January 20, 1999
New Report Highlights Risk of Pesticides Used on Aircraft
Airline passengers and crew can be exposed to hazardous pesticides without
their knowledge, according to a report recently released by the Northwest
Coalition for Alternatives to Pesticides (NCAP). "Flyers Beware: Pesticide
Use on International and Domestic Aircraft and Flights" states that
pesticides are commonly used on both cargo planes and passenger aircraft in
the U.S. and in other countries. Some airlines spray voluntarily, while
others spray to comply with U.S. regulations or requirements of other
countries. Pesticides are used in occupied or unoccupied passenger cabins,
galleys, cockpits and cargo holds. NCAP calls for U.S. airlines to
implement non-toxic pest prevention and management practices and for the
U.S. government to put greater pressure on other countries to prohibit or
discourage use of hazardous pesticides on aircraft.
On flights to at least six countries (Trinidad and Tobago, Grenada,
Madagascar, Kiribati, India, and Uruguay), passengers are directly sprayed
with pesticides while still strapped in their seats after landing.
According to one airline attendant, passengers' clothing, skin and hair may
be soaked with the pesticide.
On flights to many other countries, passengers are exposed to pesticides
sprayed prior to boarding -- without their knowledge. This type of spraying
leaves long-lasting insect-killing residues in the passenger cabin and is
required on some or all flights to Australia, New Zealand, Jamaica,
Barbados, Panama, Fiji and Guam.
Passengers on domestic U.S. flights may also be exposed to residues of
insecticides sprayed on planes. In fact, many pesticide products are
registered in the U.S. for use on aircraft, including in passenger cabins,
and these chemicals can be used immediately prior to boarding. Several
insecticide active ingredients commonly used on aircraft, including
permethrin, cypermethrin and piperonyl butoxicide, are classified by U.S.
Environmental Protection Agency as possible human carcinogens. Others are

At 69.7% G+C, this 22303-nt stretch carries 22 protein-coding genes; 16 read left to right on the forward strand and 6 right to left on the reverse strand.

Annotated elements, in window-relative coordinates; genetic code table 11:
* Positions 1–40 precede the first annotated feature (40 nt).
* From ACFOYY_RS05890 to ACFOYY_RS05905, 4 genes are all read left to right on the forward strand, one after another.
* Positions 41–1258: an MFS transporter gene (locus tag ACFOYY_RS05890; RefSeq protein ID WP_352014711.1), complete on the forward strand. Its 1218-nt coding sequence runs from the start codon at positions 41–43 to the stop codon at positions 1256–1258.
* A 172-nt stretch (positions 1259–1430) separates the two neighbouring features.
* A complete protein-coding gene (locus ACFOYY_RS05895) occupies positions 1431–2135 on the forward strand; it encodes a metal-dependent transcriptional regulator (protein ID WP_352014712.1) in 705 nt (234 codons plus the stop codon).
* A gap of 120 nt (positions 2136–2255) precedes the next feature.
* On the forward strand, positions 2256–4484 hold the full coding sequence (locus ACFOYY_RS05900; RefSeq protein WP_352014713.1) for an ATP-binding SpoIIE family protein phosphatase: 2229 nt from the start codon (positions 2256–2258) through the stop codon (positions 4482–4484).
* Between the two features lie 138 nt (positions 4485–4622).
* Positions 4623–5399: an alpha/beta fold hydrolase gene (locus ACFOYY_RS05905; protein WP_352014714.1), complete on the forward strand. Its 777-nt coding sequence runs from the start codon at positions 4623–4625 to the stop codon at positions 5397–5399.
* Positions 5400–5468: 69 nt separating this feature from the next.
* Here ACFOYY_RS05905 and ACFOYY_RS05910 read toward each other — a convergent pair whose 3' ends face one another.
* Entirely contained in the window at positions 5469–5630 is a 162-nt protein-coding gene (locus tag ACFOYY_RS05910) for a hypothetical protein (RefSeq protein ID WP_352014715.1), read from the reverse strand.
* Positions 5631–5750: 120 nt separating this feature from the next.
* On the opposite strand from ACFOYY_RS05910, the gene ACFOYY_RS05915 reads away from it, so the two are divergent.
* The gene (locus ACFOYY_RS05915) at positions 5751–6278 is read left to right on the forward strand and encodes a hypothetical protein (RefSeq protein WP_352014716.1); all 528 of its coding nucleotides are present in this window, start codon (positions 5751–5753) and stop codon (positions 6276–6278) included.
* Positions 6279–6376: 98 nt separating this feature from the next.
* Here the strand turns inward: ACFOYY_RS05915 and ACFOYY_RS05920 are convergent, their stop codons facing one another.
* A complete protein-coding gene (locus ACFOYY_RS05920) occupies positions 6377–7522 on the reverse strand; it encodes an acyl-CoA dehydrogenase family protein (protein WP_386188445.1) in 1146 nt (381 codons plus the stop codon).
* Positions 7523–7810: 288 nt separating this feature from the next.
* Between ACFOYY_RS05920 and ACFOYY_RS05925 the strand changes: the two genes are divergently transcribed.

classified as reproductive hazards or suspected endocrine disrupting
NCAP's report urges passengers to contact airlines, U.S. government
agencies, and international tourism bureaus to protest the practice of
spraying passengers and aircraft cabins with toxic pesticides. The report
also urges flyers to contact U.S. Congressional representatives and
agencies to press for requirements that airlines at least provide advance
notification to passengers if sprays will be used on or before a flight.
The report provides contacts at airlines for information about spraying
policies in general as well as whether a particular flight will be sprayed.
The report summarizes incidents where people have reported illnesses and
even one death due to in-flight spraying. It also describes complaints made
by flight attendants and passengers that such spraying has caused
headaches, nausea, fatigue, seizures and, in extreme cases, memory loss, a
reduction in cognitive skills or a depressed immune system.
The U.S. stopped spraying occupied aircraft in the 1970s, citing health
risks to passengers. U.S. health officials report that there have been no
outbreaks of vector-borne disease since then that can be attributed to
hitchhiking insects arriving on incoming aircraft.
The full report on aircraft spraying is available on NCAP's Web site at
Source/contact: Northwest Coalition for Alternatives to Pesticides (NCAP);
PO Box 1393, Eugene, OR 97440; phone (541) 344-5044; fax (541) 344-6923;
email firstname.lastname@example.org; web www.efn.org/~ncap
Pesticide Action Network North America (PANNA)
49 Powell St., Suite 500, San Francisco, California 94102
Phone (415) 981-1771
Fax (415) 981-1991
web site www.panna.org/panna/
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